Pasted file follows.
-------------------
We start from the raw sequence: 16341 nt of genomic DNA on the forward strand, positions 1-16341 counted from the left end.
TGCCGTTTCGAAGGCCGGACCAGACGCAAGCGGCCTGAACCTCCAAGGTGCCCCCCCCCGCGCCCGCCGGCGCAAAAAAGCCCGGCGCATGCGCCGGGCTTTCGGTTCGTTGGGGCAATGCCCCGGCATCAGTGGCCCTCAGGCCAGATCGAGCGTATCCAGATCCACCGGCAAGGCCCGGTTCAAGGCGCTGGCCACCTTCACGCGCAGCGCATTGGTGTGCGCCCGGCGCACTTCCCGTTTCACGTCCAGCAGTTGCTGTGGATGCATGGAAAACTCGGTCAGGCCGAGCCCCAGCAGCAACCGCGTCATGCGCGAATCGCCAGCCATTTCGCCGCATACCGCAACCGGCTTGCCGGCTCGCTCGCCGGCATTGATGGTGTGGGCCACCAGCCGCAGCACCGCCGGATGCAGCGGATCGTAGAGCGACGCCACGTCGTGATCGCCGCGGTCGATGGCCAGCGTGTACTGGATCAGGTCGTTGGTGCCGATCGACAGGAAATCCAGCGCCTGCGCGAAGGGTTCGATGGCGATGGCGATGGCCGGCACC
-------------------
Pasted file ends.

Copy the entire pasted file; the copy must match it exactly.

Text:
We start from the raw sequence: 16341 nt of genomic DNA on the forward strand, positions 1-16341 counted from the left end.
TGCCGTTTCGAAGGCCGGACCAGACGCAAGCGGCCTGAACCTCCAAGGTGCCCCCCCCCGCGCCCGCCGGCGCAAAAAAGCCCGGCGCATGCGCCGGGCTTTCGGTTCGTTGGGGCAATGCCCCGGCATCAGTGGCCCTCAGGCCAGATCGAGCGTATCCAGATCCACCGGCAAGGCCCGGTTCAAGGCGCTGGCCACCTTCACGCGCAGCGCATTGGTGTGCGCCCGGCGCACTTCCCGTTTCACGTCCAGCAGTTGCTGTGGATGCATGGAAAACTCGGTCAGGCCGAGCCCCAGCAGCAACCGCGTCATGCGCGAATCGCCAGCCATTTCGCCGCATACCGCAACCGGCTTGCCGGCTCGCTCGCCGGCATTGATGGTGTGGGCCACCAGCCGCAGCACCGCCGGATGCAGCGGATCGTAGAGCGACGCCACGTCGTGATCGCCGCGGTCGATGGCCAGCGTGTACTGGATCAGGTCGTTGGTGCCGATCGACAGGAAATCCAGCGCCTGCGCGAAGGGTTCGATGGCGATGGCGATGGCCGGCACC